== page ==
***I scour blogs for tips on healthy eating and grocery savings all the time, never have I ever read one single post and thought, "I'm going to do it exactly like that." I just pick up what works for me and skim past the rest. That's what this post is for, an opportunity to share what works for us in case some of it might work for you too*** Living on a single income is definitely not for the birds and it seems like grocery budget talk keeps coming up lately. We could do better, but we actually do this pretty well. We keep in mind two main goals:
1. Healthy/Whole Foods - I'm into good ingredients and no creepy stuff
2. Cheap - Cause we're on a budget
These two things (despite what it may seem at first) actually work really well together due to this little formula:
Less someone else does for you (processing)=Less cost=More Healthful (less processed)
For example, if you go get pancakes at IHOP you are going to pay a pretty penny. Drive through at McDonalds? A little less. Buy Bisquick? A little less. Get some whole wheat flour and add the stinking baking soda yourself? A WHOLE lot less.
Now everybody has to know his or her personal limits and here are mine:
1. Coupons- I know I could. I know I should. Never. Gonna. Happen.
2. Guilt- Some weeks/months are busier than others. Currently I have two little girls with colds that are teething and a Women's Conference I'm helping plan. This week I had to go buy bread and yogurt instead of make it. No biggie.
Okay now onto the actual information I want to share with you.
-Buy in Bulk
We eat steel cut oats for breakfast every weekday morning so I buy our oats at bulkfoods.com and it saves us a lot on both money and trips to the store. I soak my oats overnight for a quick fix in the morning; all I have to do is throw on some fruit. Since no fruit is native to where I live I also buy fruit in bulk from a farm in Oregon. They fast freeze it and deliver it fast to retain nutrients. Last time we got somewhere around 75 pounds of various fruit and berries that would cost a fortune to buy around here because they don't grow here. I also buy rice and flax seed in bulk.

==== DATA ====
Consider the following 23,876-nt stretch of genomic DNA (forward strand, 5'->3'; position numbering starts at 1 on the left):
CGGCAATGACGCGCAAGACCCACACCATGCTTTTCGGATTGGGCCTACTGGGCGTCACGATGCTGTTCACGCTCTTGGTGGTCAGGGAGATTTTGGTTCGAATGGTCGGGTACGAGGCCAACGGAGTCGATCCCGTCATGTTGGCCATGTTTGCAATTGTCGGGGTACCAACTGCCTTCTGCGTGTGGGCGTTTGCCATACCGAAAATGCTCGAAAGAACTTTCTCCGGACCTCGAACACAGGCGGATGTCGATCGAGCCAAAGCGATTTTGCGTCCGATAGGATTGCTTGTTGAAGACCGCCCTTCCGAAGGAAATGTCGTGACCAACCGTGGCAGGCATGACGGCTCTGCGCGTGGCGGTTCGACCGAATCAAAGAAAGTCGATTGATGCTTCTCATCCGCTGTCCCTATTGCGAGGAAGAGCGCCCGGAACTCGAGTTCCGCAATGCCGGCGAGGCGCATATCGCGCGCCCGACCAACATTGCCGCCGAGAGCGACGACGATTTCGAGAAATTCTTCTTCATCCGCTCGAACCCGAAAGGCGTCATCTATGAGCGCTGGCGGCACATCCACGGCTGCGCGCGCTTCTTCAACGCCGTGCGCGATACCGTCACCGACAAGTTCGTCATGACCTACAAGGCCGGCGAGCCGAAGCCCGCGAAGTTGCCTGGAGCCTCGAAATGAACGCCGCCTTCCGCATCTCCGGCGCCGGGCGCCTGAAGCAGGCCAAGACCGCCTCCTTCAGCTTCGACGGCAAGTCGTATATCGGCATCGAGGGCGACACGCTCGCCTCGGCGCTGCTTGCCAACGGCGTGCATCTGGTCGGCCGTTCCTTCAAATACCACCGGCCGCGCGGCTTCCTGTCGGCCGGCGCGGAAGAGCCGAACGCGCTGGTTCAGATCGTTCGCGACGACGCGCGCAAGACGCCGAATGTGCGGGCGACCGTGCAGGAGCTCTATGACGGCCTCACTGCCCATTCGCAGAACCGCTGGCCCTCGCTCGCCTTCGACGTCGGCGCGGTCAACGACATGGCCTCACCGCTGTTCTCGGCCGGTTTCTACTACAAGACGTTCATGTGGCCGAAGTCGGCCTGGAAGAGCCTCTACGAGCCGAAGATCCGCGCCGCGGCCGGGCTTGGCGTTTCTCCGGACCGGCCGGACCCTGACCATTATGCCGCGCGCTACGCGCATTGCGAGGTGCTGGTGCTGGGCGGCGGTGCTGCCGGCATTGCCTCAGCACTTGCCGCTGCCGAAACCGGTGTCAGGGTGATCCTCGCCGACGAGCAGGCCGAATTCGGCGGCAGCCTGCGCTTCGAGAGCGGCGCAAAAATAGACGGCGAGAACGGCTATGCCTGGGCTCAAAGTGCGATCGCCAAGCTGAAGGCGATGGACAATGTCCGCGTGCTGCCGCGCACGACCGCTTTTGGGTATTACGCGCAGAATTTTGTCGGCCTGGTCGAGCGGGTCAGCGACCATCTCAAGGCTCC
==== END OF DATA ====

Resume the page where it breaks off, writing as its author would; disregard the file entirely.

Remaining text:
- Slow down on the Variety
Yeah, this is a tough one, but it makes life a lot easier. You will be more inclined to use the groceries you buy and also make from scratch if you limit yourself to just a few simple recipes. Here is what this looks like for us:
Breakfast- Steel cut oats or whole week pancakes (weekend treat)
Lunch- Confetti Eggs (Free range eggs with whatever veggies need to be used) or Pasta Salad or Chicken Salad
Dinner- Pizza (homemade crust, and you can do a million varieties of this one), Healthy fried rice, Quesadillas, Chilli
-Meat is Expensive
Look, my husband is a meat 'n taters guy and I myself love some good healthy protein which is why we try to use our meat wisely. When I make chili I use lots of beans to bulk it up and make it stretch (I don't actually agree with putting beans in chili, but Hey, you do what you gotta do), or I use eggs in my rice to add a little protein. Also, we go ahead and eat steak but we limit to once or maybe twice a month.
-Shop the Perimeter
I said it once and I'll say it again, processed foods are expensive and you get a lot of stuff that isn't actually food.
Yes. It is more work to make it, but do things in bulk, plan ahead and have somethings on hand to make in a pinch. It can be done.
We were spending a fortune on cereals, boxed meals (it almost killed us to give up mac n cheese), and snack foods. Now we snack on fruit and make food from scratch, once we found our groove it worked out well.
Also if your paranoid like me knowing what fruits and veggies fall in the Dirty Dozen Catagory helps me to know where to spend money on produce and where to save!
-Sandwiches aren't Cheap
And they usually aren't that healthy. Bread, deli meat, cheese. All of those things are expensive and have additives and preservatives. I bet there are some other misconceptions that need to be addressed. Chips? Candy? Juice?
Fruit is sweet and water is free. Stock up.
Whole Wheat Tortillas ( May I suggest you just keep some mixed up and add water when you need a batch)
***Also if you cut up about twelve apples and throw them skin and all into a crockpot with 1/2 cup of water, leave it overnight, toss it in the food processor in the morning you can have a pint and a half of applesauce with less than 45 min of hands on time***
Y'all have any tips? I'm always tweaking my system!